How Hydrosols, Or Flower Waters, Are Used For Healing, Aromatherapy, And Relaxation

This article discusses the role of hydrosols and how they are used in aromatherapy and relaxation as well as their healing properties.

Hydrosols are a secondary byproduct of the steam distillation process used when extracting essential oils from the flowers, stems (bark and resin), leaves, roots, or fruits (skins or entire fruit) of plants with medicinal properties. Hydrosols are sometimes referred to as floral or flower waters. Technically, flower waters are the result of steam distillation of flowers only, whereas a hydrosol refers to both flowering and non-flowering parts of the plant. Unlike essential oils, hydrosols are water based (the result of condensation during steam distillation), containing only water-soluble properties of the plant with trace amounts of essential oils.

Although the term "hydrosol" was coined in 1990, hydrosols such as orange blossom water, rosewater, and witch hazel, have long been used for medicinal and cosmetic purposes. Orange blossom water (also known as neroli) is distilled from the blossoms of the Seville orange, and is an example of a flower water. Witch hazel, produced through steam distillation of the bark, leaves, and twigs of the plant, is an example of an herbal medicinal water, now referred to as a hydrosol. A word of caution however; commercially prepared witch hazel is not a true hydrosol and may contain additives such as alcohol.

Hydrosols are slightly acidic, but not acidic enough to act as a natural preservative and keep them from spoiling when exposed to heat and light. A true hydrosol does not contain additives such as fragrance, sugar, alcohol or preservatives. A hydrosol should be discarded immediately if it smells bad or develops mold.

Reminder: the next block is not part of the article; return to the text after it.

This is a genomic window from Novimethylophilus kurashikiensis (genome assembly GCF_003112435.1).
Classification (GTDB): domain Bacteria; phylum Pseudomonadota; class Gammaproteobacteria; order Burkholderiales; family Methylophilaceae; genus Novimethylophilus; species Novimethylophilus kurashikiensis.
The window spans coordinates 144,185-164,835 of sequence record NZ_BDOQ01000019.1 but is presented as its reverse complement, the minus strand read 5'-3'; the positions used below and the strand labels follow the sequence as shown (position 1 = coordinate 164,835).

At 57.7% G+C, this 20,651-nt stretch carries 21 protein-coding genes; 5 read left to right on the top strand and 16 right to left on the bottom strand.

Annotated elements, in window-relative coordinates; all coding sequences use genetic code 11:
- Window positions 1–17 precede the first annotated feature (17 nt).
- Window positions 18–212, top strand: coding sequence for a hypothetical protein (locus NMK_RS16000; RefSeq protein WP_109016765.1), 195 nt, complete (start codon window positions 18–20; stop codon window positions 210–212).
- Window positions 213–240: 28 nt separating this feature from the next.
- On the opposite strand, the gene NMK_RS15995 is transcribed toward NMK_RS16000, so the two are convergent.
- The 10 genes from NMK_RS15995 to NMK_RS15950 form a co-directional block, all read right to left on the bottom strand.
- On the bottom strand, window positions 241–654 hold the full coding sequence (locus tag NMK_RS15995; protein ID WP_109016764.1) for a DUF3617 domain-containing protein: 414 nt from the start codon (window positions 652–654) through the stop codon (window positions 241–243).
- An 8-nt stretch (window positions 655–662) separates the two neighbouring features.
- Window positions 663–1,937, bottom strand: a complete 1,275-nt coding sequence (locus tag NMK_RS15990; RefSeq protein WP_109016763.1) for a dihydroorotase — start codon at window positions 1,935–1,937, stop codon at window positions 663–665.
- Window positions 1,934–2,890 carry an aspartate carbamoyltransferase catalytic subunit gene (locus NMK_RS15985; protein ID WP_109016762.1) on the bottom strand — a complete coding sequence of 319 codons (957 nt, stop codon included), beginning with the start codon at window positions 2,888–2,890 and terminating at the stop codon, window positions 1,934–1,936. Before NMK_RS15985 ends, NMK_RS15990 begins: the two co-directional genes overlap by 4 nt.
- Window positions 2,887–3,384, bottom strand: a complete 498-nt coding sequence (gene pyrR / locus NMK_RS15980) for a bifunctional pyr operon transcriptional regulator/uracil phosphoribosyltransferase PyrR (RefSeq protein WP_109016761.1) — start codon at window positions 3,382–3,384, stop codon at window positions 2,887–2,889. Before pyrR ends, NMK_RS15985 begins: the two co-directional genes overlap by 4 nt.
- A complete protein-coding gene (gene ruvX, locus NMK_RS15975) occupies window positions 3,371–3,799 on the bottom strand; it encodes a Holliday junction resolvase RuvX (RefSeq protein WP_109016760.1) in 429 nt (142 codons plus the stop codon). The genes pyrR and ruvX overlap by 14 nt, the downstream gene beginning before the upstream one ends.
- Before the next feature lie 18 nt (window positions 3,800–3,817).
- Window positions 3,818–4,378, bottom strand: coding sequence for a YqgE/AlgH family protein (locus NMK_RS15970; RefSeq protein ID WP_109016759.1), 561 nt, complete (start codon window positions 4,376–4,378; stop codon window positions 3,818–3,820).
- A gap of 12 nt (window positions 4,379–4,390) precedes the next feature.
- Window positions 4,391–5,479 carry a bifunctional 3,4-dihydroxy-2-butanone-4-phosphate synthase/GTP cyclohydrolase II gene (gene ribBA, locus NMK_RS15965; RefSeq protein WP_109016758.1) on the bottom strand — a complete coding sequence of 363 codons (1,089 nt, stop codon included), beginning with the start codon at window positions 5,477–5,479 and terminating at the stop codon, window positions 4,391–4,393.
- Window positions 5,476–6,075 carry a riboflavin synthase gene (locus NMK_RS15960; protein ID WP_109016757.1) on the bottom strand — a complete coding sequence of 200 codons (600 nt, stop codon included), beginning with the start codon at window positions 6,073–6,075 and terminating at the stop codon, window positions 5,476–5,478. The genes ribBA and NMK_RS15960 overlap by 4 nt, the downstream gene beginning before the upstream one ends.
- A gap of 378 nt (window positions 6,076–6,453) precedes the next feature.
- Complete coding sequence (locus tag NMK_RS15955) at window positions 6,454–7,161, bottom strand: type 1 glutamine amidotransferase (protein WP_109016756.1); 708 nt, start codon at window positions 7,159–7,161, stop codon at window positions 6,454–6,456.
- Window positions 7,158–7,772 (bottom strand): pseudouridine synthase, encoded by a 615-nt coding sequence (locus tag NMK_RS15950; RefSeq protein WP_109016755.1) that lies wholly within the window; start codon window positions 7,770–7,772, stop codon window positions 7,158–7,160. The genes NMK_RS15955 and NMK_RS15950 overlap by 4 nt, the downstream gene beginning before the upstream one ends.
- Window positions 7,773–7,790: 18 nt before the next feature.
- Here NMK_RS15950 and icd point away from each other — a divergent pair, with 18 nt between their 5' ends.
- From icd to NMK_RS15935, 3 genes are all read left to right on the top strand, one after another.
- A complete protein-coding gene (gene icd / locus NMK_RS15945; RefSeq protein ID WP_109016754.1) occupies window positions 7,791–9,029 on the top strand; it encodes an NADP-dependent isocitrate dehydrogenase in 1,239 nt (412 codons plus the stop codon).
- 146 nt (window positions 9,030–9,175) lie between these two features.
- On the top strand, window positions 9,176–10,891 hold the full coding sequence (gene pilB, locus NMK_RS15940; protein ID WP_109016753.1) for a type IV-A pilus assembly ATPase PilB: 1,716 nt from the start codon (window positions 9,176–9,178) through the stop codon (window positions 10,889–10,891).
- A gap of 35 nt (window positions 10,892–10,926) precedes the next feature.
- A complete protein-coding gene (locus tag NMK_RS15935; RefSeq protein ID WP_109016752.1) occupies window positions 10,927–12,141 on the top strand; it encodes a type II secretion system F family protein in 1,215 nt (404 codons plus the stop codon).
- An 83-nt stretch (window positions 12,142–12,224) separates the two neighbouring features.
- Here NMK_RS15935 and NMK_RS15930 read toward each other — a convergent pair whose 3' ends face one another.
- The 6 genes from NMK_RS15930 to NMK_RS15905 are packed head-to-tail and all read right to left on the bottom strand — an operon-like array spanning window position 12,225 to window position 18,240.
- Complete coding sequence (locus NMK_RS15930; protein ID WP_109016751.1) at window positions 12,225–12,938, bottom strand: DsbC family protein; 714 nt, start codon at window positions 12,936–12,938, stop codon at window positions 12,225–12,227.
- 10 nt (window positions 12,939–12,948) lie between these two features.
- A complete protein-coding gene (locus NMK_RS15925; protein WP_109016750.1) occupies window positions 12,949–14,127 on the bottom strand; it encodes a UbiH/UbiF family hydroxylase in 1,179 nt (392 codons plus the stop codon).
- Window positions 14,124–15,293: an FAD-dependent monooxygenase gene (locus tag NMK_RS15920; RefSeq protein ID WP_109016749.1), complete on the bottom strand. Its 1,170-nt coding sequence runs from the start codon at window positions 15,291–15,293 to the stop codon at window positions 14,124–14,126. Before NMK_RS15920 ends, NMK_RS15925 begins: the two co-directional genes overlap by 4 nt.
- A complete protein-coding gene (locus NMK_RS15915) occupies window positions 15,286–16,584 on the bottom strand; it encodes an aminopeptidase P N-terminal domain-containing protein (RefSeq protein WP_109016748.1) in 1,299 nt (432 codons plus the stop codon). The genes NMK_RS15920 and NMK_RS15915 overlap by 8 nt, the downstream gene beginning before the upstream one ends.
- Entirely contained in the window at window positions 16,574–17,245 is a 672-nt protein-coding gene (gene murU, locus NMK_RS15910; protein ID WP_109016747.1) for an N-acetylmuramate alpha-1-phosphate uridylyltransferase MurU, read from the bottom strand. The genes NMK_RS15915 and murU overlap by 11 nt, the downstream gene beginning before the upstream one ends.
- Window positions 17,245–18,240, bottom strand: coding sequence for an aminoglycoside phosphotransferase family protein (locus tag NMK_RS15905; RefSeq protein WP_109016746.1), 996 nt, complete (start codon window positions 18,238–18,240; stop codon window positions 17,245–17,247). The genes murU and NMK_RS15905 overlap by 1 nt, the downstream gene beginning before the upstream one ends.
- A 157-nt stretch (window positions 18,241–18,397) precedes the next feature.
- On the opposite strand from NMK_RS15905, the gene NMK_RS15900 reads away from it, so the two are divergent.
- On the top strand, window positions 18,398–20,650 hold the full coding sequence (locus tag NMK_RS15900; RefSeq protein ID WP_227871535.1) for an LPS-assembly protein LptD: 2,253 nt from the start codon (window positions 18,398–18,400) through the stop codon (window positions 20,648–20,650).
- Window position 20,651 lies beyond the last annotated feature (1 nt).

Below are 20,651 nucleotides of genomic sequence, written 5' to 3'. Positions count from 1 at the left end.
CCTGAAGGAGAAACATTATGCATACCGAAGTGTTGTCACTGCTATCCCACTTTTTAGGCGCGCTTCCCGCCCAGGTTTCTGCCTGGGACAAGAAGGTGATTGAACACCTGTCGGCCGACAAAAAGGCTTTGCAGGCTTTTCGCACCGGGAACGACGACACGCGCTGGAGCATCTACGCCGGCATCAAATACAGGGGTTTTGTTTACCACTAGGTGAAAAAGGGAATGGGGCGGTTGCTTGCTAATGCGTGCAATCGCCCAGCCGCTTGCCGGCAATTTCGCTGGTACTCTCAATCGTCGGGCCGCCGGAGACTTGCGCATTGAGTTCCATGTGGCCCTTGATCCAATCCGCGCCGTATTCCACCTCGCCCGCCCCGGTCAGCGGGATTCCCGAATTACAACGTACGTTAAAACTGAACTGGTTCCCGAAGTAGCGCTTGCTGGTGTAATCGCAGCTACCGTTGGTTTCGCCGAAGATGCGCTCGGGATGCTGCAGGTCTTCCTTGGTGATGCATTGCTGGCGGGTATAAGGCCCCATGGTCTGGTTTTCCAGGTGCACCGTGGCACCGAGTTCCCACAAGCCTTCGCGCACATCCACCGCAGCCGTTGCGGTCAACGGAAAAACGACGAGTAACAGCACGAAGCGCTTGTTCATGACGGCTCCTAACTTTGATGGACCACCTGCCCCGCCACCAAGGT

How are they used?

Hydrosols have only recently been introduced into the practice of aromatherapy. Aromatherapy works by using essential oils from medicinal plants to stimulate the senses, primarily through the sense of smell, resulting in a physiological and psychological response in a person or animal.

Hydrosols of lavender and chamomile promote relaxation and are beneficial to use in bathwater, sprayed or sprinkled on bed linens, for foot and hand soaks, and for soothing compresses after a long day. Hydrosols of lavender, rose, and rose geranium are excellent for humidifying or vaporizing the air, or in a steam facial. A peppermint hydrosol makes a refreshing to mist for the face, neck, and hair on very hot days or while traveling, especially in airplanes where cabin air is very dry.

The healing properties of hydrosols are often similar to the properties of the essential oils they are a byproduct of. For example, both the essential oil and the hydrosol of clary sage elevate mood. Hydrosols are mild in constitution and are suitable for children, the elderly, the infirm and anyone else who might not be able to tolerate essential oils. Flower waters such as orange blossom water and rosewater, are often used in cooking, especially custard desserts and pastries. They are also mild enough to mix with water to create a refreshing drink.

Hydrosols, unlike essential oils, can be applied directly to the skin before using a face or body moisturizer to soothe, soften and hydrate it. Hydrosols of rose, chamomile, lavender, helichrysum (corn flower), rose geranium, neroli, and witch hazel have astringent, antiseptic, hydrating, and anti-inflammatory properties and are ideal to soothe inflamed skin caused by eczema, insect bites, sunburn, diaper rash, and hives. Witch hazel, rose geranium or neroli have antibacterial properties as well. Compresses soaked in these hydrosols can be applied to minor wounds and bruises to reduce swelling and help heal wounds.

The importance of hydrosols, many of which were previously discarded during the distillation process of essential oils, is just now being discovered. As more research is undertaken, hydrosols are likely to play an important role in aromatherapy, healing and relaxation techniques in the future.

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